A year of tough opinions and memorable quotes

   This past year had more than its fair share of great quotes, opinions, and viewpoints by local businesspeople. Never at a loss for things to say, you filled the paper with words of wisdom, words of condolence, and words of anger — all of which are far better than words of indifference.
    Below are a few of our favorite quotes from the year that was, and why they struck a chord.
    Growth continued to be the hotbutton topic of the year. Rhetoric has been continually spewed by both sides of the growth equation, a fact not lost on the Chamber of Commerce’s Ken Oplinger, when he wrote this op-ed piece in the July BBJ:
    “(This rhetoric) is used by those who prefer to play on our fears, words meant to set rational thought aside in favor of a mob mentality that will help achieve the specific ends of the individual.”
    Zing. He was undeniably correct on one point: Some of those throwing the most cold water on proposals are far more interested in their individual benefit (or lack thereof) than they are the well being of the community.
    Sometimes one short sentence says it all; such was the case in the May BBJ. In a story concerning the possible cancellation of the Station Pub’s liquor license, Police Chief Randy Carroll conveyed the department’s view of the eastablishment in one quick bite:
    “We’d prefer that this place not be relicensed.”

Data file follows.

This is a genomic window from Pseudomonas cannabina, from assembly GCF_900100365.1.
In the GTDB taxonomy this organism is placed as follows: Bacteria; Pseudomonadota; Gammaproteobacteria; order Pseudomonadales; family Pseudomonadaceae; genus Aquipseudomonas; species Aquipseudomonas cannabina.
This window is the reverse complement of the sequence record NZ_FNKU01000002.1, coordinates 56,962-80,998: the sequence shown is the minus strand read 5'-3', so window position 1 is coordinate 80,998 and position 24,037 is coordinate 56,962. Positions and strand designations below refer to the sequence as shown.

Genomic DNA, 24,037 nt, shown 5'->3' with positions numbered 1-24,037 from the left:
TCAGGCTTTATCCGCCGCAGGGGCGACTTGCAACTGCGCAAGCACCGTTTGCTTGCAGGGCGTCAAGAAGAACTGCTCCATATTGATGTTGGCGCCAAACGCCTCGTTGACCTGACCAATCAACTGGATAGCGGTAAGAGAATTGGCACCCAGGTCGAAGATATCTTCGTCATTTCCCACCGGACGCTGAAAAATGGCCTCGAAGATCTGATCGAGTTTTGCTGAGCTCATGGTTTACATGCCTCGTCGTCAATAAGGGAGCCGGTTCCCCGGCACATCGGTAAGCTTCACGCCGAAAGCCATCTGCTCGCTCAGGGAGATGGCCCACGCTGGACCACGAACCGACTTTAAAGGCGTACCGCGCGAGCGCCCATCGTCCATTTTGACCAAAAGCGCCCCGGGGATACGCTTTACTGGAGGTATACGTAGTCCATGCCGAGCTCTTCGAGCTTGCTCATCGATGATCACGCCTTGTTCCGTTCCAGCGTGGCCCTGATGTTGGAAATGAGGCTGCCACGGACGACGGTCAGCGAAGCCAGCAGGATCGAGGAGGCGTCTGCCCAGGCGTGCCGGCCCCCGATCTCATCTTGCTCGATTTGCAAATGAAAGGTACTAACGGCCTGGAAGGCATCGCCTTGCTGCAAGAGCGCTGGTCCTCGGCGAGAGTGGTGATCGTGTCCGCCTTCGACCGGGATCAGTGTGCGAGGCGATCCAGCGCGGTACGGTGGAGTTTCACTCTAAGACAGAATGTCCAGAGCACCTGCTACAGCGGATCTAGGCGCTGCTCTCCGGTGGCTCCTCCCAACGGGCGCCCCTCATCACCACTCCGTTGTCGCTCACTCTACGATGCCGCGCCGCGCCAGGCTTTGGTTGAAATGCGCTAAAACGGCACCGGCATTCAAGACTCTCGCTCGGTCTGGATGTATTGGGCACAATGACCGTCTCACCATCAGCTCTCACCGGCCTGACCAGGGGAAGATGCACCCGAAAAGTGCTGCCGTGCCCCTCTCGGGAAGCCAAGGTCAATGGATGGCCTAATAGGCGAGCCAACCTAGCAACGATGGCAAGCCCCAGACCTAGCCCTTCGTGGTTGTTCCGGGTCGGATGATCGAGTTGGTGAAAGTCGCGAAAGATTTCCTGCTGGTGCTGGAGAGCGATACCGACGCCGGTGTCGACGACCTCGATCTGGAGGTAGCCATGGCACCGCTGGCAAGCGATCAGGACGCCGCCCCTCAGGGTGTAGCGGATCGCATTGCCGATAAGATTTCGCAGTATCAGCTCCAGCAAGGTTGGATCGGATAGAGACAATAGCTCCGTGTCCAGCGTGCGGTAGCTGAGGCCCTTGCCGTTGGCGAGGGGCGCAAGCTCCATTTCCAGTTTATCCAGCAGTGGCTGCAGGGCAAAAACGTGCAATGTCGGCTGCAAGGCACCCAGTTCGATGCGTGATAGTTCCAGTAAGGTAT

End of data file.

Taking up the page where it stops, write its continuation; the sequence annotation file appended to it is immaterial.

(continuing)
It wasn’t. Fiamma Burger is currently renovating the location, and will be a far better neighbor to its fellow Railroad Avenue merchants.
    Railroad Avenue continued to be in the news. In the February BBJ, the editorial staff of the paper spent much of the night on the block of Railroad between Holly and Magnolia to observe the happenings so often reported by the block’s merchants, and what we saw was a visceral, raw, and shocking look at what happens in a part of the city many of us don’t see after work is done. Drunkeness. Brawls. Drugs. Panhandling, Prostitution. Perhaps the scariest sight: the number of homeless minors living downtown, often sleeping on rooftops at night to get away from the more aggressive street predators. After that night, David Webster of Northwest Youth Services revealed the grim details on homeless minors in our city:
    “Imagine taking the senior class at Squalicum High School and having them all be homeless. That’s what we’re dealing with right now — more than 300 homeless minors.”

Off Beat
by Rik Dalvit

Related Stories